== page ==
What’s worrying is that very minor changes in ambient air temperature have significant impacts on self-reported sleep quality in some recent studies.
Q. Who is this affecting the most?
Irwin: There are huge areas of the world where air conditioning is far from common. And there are many families here in the U.S. that don’t have access to air conditioning. There are so many parts of the U.S., and we saw in the U.K. and Europe last summer, where air conditioning just hasn’t been necessary in the past, and so it’s not common. I’ve been living in Montana and air conditioning isn’t really a thing here. But suddenly, our summer temperatures have been breaking records. There’s this huge change that’s been happening quickly where nighttime ambient temperatures are 2 to 4 degrees greater than previous norms. These are huge increases, and these are the kinds of increases that we’ve seen can significantly disturb sleep in our lab studies.
Q. How can we balance needing good sleep to stay healthy, and the environmental impact of keeping our air conditioning on all night, or using electricity to run a fan?
Irwin: As more people shift towards using air conditioning in the summer, it will exacerbate the environmental crisis until we get our energy from renewable sources. But people can use less air conditioning than they think they need. Sleep experts often say that a room temperature of 60 to 67 degrees is best for sleep. More research is needed, but we’ve found that most of the time you’ll sleep just as well with a light blanket in a room between 74 and 78 degrees. It’s when you get into the 80s and above that sleep disturbance appears to occur.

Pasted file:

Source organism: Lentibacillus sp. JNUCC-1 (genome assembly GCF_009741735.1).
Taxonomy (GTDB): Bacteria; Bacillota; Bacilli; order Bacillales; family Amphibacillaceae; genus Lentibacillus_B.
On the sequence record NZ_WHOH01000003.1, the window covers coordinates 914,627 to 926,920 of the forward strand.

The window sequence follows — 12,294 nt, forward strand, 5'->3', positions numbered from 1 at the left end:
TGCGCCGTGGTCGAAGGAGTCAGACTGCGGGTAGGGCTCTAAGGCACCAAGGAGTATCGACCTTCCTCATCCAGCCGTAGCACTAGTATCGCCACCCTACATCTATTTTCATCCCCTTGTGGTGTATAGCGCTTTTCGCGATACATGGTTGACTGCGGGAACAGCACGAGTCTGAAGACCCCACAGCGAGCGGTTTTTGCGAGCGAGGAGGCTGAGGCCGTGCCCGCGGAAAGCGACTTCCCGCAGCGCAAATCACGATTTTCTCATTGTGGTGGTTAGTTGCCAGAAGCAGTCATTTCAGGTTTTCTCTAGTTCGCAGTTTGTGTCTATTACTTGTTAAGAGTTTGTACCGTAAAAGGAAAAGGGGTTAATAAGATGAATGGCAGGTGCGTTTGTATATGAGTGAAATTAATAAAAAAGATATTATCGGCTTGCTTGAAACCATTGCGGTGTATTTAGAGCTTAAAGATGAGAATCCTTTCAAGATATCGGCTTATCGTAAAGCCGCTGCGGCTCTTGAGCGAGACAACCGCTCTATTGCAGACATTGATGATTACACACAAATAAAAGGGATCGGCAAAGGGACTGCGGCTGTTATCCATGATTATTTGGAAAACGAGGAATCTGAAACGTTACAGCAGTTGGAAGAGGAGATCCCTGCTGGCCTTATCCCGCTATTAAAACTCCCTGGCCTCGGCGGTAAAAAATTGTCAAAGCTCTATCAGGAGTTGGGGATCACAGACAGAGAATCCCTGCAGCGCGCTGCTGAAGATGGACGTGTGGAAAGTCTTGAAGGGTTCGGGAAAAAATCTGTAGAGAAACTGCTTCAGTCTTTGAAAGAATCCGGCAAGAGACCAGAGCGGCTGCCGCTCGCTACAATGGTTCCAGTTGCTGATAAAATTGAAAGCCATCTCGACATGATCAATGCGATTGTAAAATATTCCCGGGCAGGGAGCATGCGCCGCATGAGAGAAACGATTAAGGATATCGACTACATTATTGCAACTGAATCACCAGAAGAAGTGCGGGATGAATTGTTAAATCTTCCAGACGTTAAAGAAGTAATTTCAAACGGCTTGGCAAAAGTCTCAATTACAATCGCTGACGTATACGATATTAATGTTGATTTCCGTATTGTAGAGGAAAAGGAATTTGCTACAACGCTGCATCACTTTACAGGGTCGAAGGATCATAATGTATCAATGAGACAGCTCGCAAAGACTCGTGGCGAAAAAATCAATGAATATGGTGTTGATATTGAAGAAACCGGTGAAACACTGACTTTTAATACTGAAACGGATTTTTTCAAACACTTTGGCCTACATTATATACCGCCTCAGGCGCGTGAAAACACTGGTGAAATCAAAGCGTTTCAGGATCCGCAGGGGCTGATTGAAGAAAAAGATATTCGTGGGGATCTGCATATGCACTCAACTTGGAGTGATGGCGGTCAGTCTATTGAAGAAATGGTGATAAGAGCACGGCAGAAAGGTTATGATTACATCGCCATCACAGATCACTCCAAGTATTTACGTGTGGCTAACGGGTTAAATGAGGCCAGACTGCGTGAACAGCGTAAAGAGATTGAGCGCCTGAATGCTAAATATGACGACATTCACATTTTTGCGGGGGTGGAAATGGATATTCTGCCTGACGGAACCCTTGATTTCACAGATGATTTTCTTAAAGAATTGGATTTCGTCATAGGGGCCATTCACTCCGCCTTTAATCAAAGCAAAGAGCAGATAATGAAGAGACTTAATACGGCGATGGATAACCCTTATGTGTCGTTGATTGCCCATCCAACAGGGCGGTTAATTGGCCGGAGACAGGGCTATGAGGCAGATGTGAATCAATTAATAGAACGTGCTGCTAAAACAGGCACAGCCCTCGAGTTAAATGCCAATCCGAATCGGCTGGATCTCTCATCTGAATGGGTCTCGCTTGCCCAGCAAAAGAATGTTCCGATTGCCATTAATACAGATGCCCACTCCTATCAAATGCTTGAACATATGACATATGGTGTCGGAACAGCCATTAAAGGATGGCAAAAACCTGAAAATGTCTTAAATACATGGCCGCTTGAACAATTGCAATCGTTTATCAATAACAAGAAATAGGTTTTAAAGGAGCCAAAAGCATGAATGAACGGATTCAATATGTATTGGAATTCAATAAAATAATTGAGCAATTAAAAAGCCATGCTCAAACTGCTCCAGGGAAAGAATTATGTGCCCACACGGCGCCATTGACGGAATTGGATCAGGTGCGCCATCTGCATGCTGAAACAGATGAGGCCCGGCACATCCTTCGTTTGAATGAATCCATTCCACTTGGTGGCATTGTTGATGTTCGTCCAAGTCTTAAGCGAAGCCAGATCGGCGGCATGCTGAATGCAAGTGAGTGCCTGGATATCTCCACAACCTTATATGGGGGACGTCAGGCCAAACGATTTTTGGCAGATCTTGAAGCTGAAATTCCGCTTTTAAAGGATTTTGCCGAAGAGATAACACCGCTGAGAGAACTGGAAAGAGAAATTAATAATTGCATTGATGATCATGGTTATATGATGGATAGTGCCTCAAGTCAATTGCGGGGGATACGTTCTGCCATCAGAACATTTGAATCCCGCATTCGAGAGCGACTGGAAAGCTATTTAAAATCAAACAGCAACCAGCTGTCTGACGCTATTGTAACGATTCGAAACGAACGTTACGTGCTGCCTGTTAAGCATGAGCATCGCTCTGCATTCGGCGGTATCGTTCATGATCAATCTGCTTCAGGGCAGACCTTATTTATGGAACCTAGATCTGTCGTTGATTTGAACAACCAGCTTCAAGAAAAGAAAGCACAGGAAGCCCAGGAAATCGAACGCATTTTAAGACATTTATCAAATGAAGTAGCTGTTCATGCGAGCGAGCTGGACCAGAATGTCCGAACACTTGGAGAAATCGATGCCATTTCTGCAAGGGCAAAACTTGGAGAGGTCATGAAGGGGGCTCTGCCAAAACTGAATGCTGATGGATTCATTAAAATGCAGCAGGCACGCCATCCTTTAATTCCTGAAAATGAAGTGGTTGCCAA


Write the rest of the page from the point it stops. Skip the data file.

Q. Some sleep advice says heavy or weighted blankets and a cool room is best for sleep. Should I be getting rid of my heavy duvet?
Irwin: To initiate sleep, that’s exactly right. Cooling air temperatures tell us to get ready for sleep, and then we as mammals make our cocoon or build our nests so we’re warm and protected. Once we’ve done that, we fall asleep. But then of course, our bodies continue to heat up and we tend to wake up unless we adjust to keep our skin cooler. Fortunately, during our sleep we often can make adjustments to our coverings and maintain a more constant skin temperature without waking up.
Q. What do you think we can expect for population health as climate change continues to heat up the planet, interrupt our sleep, and impact our immune systems? Are people going to get sicker more often?
Irwin: I don’t think we have the data to tell yet, but if you build on the established links between the immune system, sleep, and body temperature’s impacts on sleep quality, it’s certainly alarming.
Christine Mehta is the senior editor for ideas and opinions at Harvard Public Health.
Mary Delaware is the Art Director at Harvard Public Health.